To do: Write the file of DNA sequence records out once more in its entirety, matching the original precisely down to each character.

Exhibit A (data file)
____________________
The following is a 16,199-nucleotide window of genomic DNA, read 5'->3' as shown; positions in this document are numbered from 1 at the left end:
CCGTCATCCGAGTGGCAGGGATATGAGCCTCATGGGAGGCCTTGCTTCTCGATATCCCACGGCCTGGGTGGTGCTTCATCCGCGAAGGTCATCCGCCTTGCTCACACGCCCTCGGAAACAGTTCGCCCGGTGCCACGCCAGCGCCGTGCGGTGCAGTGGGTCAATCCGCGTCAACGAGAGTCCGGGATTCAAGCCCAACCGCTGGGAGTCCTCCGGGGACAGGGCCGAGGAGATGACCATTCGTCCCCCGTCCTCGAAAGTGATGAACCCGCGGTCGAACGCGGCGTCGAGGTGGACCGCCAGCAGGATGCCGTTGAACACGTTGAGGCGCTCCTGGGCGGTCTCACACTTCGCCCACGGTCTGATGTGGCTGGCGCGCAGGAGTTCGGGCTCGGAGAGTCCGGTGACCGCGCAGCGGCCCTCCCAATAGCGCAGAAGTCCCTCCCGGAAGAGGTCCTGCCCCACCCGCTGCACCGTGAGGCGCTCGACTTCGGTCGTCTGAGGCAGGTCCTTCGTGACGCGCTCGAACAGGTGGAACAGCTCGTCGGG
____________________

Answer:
The following is a 16,199-nucleotide window of genomic DNA, read 5'->3' as shown; positions in this document are numbered from 1 at the left end:
CCGTCATCCGAGTGGCAGGGATATGAGCCTCATGGGAGGCCTTGCTTCTCGATATCCCACGGCCTGGGTGGTGCTTCATCCGCGAAGGTCATCCGCCTTGCTCACACGCCCTCGGAAACAGTTCGCCCGGTGCCACGCCAGCGCCGTGCGGTGCAGTGGGTCAATCCGCGTCAACGAGAGTCCGGGATTCAAGCCCAACCGCTGGGAGTCCTCCGGGGACAGGGCCGAGGAGATGACCATTCGTCCCCCGTCCTCGAAAGTGATGAACCCGCGGTCGAACGCGGCGTCGAGGTGGACCGCCAGCAGGATGCCGTTGAACACGTTGAGGCGCTCCTGGGCGGTCTCACACTTCGCCCACGGTCTGATGTGGCTGGCGCGCAGGAGTTCGGGCTCGGAGAGTCCGGTGACCGCGCAGCGGCCCTCCCAATAGCGCAGAAGTCCCTCCCGGAAGAGGTCCTGCCCCACCCGCTGCACCGTGAGGCGCTCGACTTCGGTCGTCTGAGGCAGGTCCTTCGTGACGCGCTCGAACAGGTGGAACAGCTCGTCGGG